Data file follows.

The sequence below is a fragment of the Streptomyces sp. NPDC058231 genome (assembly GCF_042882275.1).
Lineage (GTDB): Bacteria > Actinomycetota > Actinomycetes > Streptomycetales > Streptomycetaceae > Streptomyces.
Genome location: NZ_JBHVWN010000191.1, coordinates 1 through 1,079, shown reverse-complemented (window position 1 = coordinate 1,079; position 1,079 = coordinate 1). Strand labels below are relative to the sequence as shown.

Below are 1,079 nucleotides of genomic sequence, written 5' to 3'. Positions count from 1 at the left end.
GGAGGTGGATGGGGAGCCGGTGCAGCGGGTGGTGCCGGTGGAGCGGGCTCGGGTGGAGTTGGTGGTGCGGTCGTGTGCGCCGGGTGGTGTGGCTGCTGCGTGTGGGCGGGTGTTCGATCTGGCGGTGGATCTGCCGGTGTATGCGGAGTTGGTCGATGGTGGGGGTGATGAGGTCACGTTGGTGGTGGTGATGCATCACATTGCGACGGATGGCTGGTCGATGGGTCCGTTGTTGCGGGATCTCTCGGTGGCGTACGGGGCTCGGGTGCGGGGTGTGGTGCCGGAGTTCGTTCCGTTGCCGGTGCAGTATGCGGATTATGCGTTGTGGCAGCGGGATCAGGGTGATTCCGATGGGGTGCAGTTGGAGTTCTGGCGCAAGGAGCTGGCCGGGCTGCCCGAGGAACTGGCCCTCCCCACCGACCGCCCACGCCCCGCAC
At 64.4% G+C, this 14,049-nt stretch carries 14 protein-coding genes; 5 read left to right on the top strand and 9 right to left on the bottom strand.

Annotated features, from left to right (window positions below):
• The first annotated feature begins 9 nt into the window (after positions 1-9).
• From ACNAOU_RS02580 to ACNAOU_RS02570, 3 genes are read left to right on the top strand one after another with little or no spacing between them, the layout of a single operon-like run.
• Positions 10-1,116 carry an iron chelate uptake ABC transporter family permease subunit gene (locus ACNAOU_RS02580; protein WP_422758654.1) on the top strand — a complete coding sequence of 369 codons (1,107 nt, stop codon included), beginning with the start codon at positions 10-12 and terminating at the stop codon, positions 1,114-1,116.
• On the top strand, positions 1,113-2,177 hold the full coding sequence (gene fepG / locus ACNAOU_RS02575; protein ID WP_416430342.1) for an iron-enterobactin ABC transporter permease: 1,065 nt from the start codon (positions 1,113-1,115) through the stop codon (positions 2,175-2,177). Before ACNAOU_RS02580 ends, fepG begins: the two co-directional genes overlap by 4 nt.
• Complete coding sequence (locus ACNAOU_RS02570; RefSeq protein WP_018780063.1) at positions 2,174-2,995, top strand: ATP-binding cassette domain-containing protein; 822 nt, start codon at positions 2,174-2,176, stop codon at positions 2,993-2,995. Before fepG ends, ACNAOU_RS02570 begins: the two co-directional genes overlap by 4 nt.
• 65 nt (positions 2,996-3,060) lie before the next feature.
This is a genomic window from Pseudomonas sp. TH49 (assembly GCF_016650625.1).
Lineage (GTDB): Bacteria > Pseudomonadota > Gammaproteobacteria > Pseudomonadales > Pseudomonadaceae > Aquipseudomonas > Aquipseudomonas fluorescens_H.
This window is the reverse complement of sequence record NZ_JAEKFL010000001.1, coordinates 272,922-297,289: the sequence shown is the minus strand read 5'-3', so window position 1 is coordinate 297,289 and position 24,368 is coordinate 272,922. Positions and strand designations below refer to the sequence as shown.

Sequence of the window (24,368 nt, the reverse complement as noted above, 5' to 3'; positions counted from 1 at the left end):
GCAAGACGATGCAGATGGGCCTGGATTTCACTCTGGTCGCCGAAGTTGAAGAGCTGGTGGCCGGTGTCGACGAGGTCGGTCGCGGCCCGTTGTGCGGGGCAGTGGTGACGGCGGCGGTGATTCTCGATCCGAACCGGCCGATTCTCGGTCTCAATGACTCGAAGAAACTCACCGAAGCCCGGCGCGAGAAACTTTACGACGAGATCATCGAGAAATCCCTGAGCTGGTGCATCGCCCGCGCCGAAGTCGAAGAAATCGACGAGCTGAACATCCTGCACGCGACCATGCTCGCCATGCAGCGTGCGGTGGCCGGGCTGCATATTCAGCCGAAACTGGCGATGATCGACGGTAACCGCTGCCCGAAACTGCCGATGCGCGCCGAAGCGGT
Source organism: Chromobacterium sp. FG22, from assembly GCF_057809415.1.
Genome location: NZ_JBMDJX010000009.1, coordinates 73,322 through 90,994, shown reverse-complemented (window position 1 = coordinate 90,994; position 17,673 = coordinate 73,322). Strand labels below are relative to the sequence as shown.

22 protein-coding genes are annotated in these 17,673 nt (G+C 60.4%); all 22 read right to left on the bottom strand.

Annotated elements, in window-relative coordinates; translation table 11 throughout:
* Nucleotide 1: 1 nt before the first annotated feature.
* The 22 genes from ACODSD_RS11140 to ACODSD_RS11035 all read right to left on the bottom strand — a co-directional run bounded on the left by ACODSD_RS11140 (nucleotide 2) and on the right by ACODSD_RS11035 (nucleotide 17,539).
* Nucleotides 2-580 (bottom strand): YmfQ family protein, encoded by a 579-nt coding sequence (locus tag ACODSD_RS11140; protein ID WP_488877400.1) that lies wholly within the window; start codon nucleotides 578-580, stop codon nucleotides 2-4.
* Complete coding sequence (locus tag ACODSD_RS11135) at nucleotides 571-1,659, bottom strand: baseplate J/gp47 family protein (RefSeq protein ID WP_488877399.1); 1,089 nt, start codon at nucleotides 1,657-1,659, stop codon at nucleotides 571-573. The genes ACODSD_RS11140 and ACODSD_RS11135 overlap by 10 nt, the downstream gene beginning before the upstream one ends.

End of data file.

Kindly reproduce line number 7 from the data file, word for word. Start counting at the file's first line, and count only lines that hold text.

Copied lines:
Annotated features, from left to right (window positions below):